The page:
Nevertheless, I would introduce some changes in the event to make it more efficient and interesting for adult learners. Even though the event was effective and successful, I would still make some improvements to make learners more engaged in the learning process and to stimulate their further development. To put it more precisely, the learning process should involve different aspects, including the development of social relationships, external expectations, social welfare, personal advancement, stimulation and cognitive interest (Monroe, 195). In case of the discussed event, the learning process focused on the development of learners but the tasks set by the facilitator seemed to be too easy for learners because they completed tasks fast and they did not seem to face any serious difficulties while working on the tasks. In this regard, I would recommend using more complex tasks to increase the confidence of learners in their abilities and potential and to make the learning process more challengeable. In fact, challengeable tasks will motivate adult learners to keep learning. Obviously, if adult learners complete tasks easily, as they actually did during the event, they feel they are skillful enough to cope with any task without a lot of efforts (Yagelsh, 205). Therefore, they will be discouraged to learn further because they believe they can do everything on their own without the assistance of educators.
However, if they confront a challengeable task, they have to work hard to complete it. In such a situation, they will feel that they need to learn more to complete tasks easily. As they see challenges and overcome them they feel the need in learning and, at the same time, they feel confident in their ability to overcome challenges successfully that motivates them to keep learning even more.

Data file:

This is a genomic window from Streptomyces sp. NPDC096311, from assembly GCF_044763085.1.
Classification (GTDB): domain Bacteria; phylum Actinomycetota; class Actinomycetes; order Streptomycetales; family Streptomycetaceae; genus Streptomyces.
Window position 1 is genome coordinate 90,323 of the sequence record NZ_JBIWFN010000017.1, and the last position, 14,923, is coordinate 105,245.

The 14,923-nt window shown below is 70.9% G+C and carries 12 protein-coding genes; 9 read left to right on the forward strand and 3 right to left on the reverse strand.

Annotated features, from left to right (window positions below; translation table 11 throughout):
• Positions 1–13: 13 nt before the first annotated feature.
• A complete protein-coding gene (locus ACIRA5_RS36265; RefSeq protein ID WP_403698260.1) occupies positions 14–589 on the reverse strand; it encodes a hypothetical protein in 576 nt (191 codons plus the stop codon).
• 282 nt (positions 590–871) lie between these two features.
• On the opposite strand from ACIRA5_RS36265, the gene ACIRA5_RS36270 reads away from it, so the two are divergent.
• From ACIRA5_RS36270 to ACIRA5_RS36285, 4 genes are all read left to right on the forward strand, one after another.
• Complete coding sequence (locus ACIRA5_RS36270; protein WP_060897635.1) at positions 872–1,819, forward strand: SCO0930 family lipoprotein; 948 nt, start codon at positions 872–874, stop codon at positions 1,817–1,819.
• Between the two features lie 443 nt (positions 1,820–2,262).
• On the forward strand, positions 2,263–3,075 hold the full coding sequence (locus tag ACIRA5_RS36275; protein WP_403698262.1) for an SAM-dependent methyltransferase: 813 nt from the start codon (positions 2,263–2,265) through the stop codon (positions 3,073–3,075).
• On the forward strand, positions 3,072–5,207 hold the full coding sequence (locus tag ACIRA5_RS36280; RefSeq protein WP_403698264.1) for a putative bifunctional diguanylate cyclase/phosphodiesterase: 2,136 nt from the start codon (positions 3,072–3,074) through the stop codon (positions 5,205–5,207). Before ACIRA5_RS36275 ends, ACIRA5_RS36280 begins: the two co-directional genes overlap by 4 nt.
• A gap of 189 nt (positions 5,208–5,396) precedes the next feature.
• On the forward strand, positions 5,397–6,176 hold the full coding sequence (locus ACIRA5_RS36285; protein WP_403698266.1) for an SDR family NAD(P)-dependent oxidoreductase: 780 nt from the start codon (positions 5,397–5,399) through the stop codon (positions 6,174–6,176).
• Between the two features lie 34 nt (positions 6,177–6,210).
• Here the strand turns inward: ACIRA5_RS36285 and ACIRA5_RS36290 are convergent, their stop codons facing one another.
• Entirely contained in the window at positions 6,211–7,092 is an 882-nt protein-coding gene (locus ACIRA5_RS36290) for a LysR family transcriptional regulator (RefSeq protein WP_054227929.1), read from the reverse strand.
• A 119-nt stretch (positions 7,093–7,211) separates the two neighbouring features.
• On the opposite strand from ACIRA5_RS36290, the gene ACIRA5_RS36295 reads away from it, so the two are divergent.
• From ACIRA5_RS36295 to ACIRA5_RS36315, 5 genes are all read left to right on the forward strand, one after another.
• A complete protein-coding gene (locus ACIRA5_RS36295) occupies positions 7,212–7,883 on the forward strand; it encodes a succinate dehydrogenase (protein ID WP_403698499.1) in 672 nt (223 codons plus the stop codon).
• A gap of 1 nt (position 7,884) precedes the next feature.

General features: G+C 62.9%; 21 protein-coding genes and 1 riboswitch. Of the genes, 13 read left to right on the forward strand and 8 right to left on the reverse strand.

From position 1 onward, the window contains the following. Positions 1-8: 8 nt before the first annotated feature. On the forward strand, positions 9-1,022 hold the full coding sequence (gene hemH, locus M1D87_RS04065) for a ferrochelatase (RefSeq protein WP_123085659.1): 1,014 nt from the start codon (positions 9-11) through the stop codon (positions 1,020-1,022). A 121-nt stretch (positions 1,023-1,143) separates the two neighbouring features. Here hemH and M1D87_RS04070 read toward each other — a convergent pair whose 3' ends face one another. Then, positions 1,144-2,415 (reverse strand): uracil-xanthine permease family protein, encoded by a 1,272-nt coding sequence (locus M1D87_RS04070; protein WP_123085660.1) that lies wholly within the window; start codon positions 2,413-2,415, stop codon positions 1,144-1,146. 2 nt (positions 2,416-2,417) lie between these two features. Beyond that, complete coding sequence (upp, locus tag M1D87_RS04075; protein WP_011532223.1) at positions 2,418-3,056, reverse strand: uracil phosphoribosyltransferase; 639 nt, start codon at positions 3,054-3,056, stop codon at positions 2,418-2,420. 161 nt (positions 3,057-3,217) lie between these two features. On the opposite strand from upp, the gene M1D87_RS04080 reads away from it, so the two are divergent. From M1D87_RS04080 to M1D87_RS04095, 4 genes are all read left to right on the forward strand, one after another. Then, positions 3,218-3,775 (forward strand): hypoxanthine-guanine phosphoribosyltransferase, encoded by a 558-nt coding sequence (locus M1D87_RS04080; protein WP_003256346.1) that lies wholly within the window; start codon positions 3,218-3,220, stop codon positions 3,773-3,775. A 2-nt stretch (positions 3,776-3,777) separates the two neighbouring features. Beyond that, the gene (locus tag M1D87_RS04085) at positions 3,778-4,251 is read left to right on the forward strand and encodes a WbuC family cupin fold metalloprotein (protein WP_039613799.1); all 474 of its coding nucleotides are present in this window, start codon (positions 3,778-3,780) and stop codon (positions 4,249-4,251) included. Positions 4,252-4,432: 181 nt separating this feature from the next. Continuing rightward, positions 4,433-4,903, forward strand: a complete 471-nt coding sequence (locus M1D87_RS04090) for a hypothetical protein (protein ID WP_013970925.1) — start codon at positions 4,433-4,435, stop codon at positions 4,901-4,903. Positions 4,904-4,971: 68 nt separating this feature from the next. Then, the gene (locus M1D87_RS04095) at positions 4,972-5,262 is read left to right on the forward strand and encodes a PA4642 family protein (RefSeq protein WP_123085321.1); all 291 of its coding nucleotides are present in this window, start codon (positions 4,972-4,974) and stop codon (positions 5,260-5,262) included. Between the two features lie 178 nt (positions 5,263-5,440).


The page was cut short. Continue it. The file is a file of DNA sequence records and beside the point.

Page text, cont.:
Thus, adult learners have their own specific characteristics, which make them different from other learners. Educators should take into consideration specific characteristics of adults and meet their needs to make them learning successfully. In this regard, the motivation of adult learners is particularly important. However, to motivate adult learners, educators should set clear and achievable goals and give reasons for learning. Otherwise, adult learners may be unenthusiastic in the learning process that decreases the effectiveness of learning.
Anyon, J. “From the Social Class and Hidden Curriculum of Work.” Rereading America: Cultural Contexts for Critical Reading and Writing. Ed. G. Colombo et al. Boston: St. Martin’s, 1992, p.521-540.
Hooks, B. “Confronting Class in the Classroom.” In Teaching to Transgress. Routledge, 1994.
McCook, K. Introduction to Public Librarianship, New York: Neal-Schuman, 2011.
Monroe, M.E. Library Adult Education: The Biography of an Idea. New York: Scarecrow Press, 1963.
Russell, G. The Modern Education. New York: Random House, 2002.
Stewart, W.L. Conflicts in the Classroom. LA: Touchstone, 2003.
Yagelsh, R.P. Abby’s Lament: Does Literacy Matter? New York: Routledge, 2005.